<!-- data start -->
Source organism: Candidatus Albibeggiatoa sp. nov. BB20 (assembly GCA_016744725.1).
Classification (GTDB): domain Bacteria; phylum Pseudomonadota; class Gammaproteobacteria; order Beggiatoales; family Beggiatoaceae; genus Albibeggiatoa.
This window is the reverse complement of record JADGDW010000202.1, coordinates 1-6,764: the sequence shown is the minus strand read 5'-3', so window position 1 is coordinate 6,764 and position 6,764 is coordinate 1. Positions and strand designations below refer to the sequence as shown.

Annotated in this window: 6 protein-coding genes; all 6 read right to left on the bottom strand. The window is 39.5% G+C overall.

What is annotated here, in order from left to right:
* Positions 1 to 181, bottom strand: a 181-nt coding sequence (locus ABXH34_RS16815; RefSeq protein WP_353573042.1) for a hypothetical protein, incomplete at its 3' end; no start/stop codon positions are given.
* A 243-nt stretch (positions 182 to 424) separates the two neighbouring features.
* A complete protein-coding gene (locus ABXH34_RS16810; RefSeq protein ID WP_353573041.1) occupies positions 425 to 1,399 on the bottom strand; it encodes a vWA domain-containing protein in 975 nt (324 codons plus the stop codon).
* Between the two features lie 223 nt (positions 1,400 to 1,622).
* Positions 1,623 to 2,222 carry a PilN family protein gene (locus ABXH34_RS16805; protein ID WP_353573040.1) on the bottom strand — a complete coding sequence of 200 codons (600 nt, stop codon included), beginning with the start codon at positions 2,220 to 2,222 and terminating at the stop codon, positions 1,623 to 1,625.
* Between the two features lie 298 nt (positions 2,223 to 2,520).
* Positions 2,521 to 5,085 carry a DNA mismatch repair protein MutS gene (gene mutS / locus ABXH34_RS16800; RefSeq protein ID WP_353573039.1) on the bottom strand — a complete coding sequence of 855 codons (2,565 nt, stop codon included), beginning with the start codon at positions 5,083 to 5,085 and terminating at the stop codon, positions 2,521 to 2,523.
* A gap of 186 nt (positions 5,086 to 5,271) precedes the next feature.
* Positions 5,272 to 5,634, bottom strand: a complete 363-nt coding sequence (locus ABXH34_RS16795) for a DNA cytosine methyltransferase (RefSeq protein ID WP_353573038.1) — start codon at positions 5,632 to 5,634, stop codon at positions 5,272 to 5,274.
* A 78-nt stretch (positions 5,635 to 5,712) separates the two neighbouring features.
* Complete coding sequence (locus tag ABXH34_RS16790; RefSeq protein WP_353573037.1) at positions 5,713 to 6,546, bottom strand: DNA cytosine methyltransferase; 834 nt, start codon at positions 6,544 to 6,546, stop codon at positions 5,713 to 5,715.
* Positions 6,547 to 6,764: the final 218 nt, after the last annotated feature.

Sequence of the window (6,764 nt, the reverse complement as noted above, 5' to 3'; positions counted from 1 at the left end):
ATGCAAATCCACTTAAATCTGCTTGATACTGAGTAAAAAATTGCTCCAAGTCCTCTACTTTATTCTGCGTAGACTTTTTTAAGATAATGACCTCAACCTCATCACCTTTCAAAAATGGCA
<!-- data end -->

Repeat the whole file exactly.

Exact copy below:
Source organism: Candidatus Albibeggiatoa sp. nov. BB20 (assembly GCA_016744725.1).
Classification (GTDB): domain Bacteria; phylum Pseudomonadota; class Gammaproteobacteria; order Beggiatoales; family Beggiatoaceae; genus Albibeggiatoa.
This window is the reverse complement of record JADGDW010000202.1, coordinates 1-6,764: the sequence shown is the minus strand read 5'-3', so window position 1 is coordinate 6,764 and position 6,764 is coordinate 1. Positions and strand designations below refer to the sequence as shown.

Annotated in this window: 6 protein-coding genes; all 6 read right to left on the bottom strand. The window is 39.5% G+C overall.

What is annotated here, in order from left to right:
* Positions 1 to 181, bottom strand: a 181-nt coding sequence (locus ABXH34_RS16815; RefSeq protein WP_353573042.1) for a hypothetical protein, incomplete at its 3' end; no start/stop codon positions are given.
* A 243-nt stretch (positions 182 to 424) separates the two neighbouring features.
* A complete protein-coding gene (locus ABXH34_RS16810; RefSeq protein ID WP_353573041.1) occupies positions 425 to 1,399 on the bottom strand; it encodes a vWA domain-containing protein in 975 nt (324 codons plus the stop codon).
* Between the two features lie 223 nt (positions 1,400 to 1,622).
* Positions 1,623 to 2,222 carry a PilN family protein gene (locus ABXH34_RS16805; protein ID WP_353573040.1) on the bottom strand — a complete coding sequence of 200 codons (600 nt, stop codon included), beginning with the start codon at positions 2,220 to 2,222 and terminating at the stop codon, positions 1,623 to 1,625.
* Between the two features lie 298 nt (positions 2,223 to 2,520).
* Positions 2,521 to 5,085 carry a DNA mismatch repair protein MutS gene (gene mutS / locus ABXH34_RS16800; RefSeq protein ID WP_353573039.1) on the bottom strand — a complete coding sequence of 855 codons (2,565 nt, stop codon included), beginning with the start codon at positions 5,083 to 5,085 and terminating at the stop codon, positions 2,521 to 2,523.
* A gap of 186 nt (positions 5,086 to 5,271) precedes the next feature.
* Positions 5,272 to 5,634, bottom strand: a complete 363-nt coding sequence (locus ABXH34_RS16795) for a DNA cytosine methyltransferase (RefSeq protein ID WP_353573038.1) — start codon at positions 5,632 to 5,634, stop codon at positions 5,272 to 5,274.
* A 78-nt stretch (positions 5,635 to 5,712) separates the two neighbouring features.
* Complete coding sequence (locus tag ABXH34_RS16790; RefSeq protein WP_353573037.1) at positions 5,713 to 6,546, bottom strand: DNA cytosine methyltransferase; 834 nt, start codon at positions 6,544 to 6,546, stop codon at positions 5,713 to 5,715.
* Positions 6,547 to 6,764: the final 218 nt, after the last annotated feature.

Sequence of the window (6,764 nt, the reverse complement as noted above, 5' to 3'; positions counted from 1 at the left end):
ATGCAAATCCACTTAAATCTGCTTGATACTGAGTAAAAAATTGCTCCAAGTCCTCTACTTTATTCTGCGTAGACTTTTTTAAGATAATGACCTCAACCTCATCACCTTTCAAAAATGGCA